The Wall Street Journal opinion page offered up a blistering rebuke of Mitt Romney's presidential campaign on Thursday, suggesting it is "slowly squandering a historic opportunity" to defeat President Barack Obama this fall.
"Mr. Obama is being hurt by an economic recovery that is weakening for the third time in three years," the Journal's editorial board wrote in a scathing op-ed. "But Mr. Romney hasn't been able to take advantage, and if anything he is losing ground."
Giving voice to hand-wringing conservatives critical of the Romney campaign, the Journal questioned the Republican nominee's overall game plan, trashing an "insular staff and strategy" that is too short on specifics.
"The Romney campaign thinks it can play it safe and coast to the White House by saying the economy stinks and it's Mr. Obama's fault," the Journal's editorial board wrote in a scathing op-ed. "Meanwhile, the Obama campaign is assailing Mr. Romney as an out-of-touch rich man, and the rich man obliged by vacationing this week at his lake-side home with a jet-ski cameo."
The paper accused the Romney campaign of being "too slow to respond" to the Obama campaign's attacks on Bain Capital.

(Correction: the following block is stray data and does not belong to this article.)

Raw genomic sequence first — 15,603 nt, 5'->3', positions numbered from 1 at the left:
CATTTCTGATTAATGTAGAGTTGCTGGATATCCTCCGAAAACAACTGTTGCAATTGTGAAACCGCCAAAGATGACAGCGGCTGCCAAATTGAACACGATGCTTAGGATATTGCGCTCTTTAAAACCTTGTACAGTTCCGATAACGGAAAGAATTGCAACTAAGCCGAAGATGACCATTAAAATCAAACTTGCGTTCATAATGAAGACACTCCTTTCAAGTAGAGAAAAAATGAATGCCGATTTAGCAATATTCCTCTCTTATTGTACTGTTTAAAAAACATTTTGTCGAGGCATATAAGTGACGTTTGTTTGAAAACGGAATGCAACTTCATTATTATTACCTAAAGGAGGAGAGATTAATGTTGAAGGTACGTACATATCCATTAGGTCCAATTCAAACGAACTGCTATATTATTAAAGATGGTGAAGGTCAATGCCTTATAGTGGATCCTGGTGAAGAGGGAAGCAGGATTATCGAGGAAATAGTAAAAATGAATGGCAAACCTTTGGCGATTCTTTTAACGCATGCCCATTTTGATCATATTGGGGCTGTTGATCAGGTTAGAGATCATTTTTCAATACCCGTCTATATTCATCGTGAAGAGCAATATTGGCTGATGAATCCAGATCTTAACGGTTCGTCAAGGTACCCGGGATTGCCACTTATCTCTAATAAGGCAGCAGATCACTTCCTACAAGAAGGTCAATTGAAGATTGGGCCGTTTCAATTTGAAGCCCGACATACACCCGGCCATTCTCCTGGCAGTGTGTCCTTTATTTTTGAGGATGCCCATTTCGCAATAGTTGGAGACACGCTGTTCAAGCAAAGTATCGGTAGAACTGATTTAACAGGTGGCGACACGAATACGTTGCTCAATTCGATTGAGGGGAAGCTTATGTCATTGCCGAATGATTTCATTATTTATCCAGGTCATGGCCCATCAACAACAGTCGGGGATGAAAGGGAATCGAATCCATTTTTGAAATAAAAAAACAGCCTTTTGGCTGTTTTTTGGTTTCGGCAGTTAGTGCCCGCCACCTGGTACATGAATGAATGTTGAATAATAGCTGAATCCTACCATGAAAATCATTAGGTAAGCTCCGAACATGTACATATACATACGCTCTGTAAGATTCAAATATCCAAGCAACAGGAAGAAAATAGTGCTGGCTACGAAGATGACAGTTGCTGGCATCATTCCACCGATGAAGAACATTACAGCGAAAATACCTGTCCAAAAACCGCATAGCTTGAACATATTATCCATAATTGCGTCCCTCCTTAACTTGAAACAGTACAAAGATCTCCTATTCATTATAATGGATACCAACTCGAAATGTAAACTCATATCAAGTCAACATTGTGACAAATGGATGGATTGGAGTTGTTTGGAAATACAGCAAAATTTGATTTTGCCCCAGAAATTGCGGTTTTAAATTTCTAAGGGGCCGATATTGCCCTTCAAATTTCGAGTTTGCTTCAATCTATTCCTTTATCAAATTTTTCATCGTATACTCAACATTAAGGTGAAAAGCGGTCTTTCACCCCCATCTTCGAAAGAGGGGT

"Team Obama is now opening up a new assault on Mr. Romney as a job outsourcer with foreign bank accounts, and if the Boston boys let that one go unanswered, they ought to be fired for malpractice," the paper wrote.
The Romney campaign did not respond to a request for comment, but the editorial comes just days after Rupert Murdoch, the paper's owner, posted a message on Twitter calling for Romney to fire his campaign team. He later wrote that the Romney team was "upset" with him for the message, but insisted they should listen to "good advice."
In an interview on MSNBC on Monday, Eric Fehrnstrom, a Romney senior adviser, politely rejected Murdoch's suggestion, insisting the candidate is "happy" with his team as is.
It's the second time the Journal's editorial page has taken aim at Romney. Last year, the paper called him a "compromised and not credible candidate" because of the health care mandate he helped pass as governor of Massachusetts. At the time, the paper described Romney as "Obama's running mate."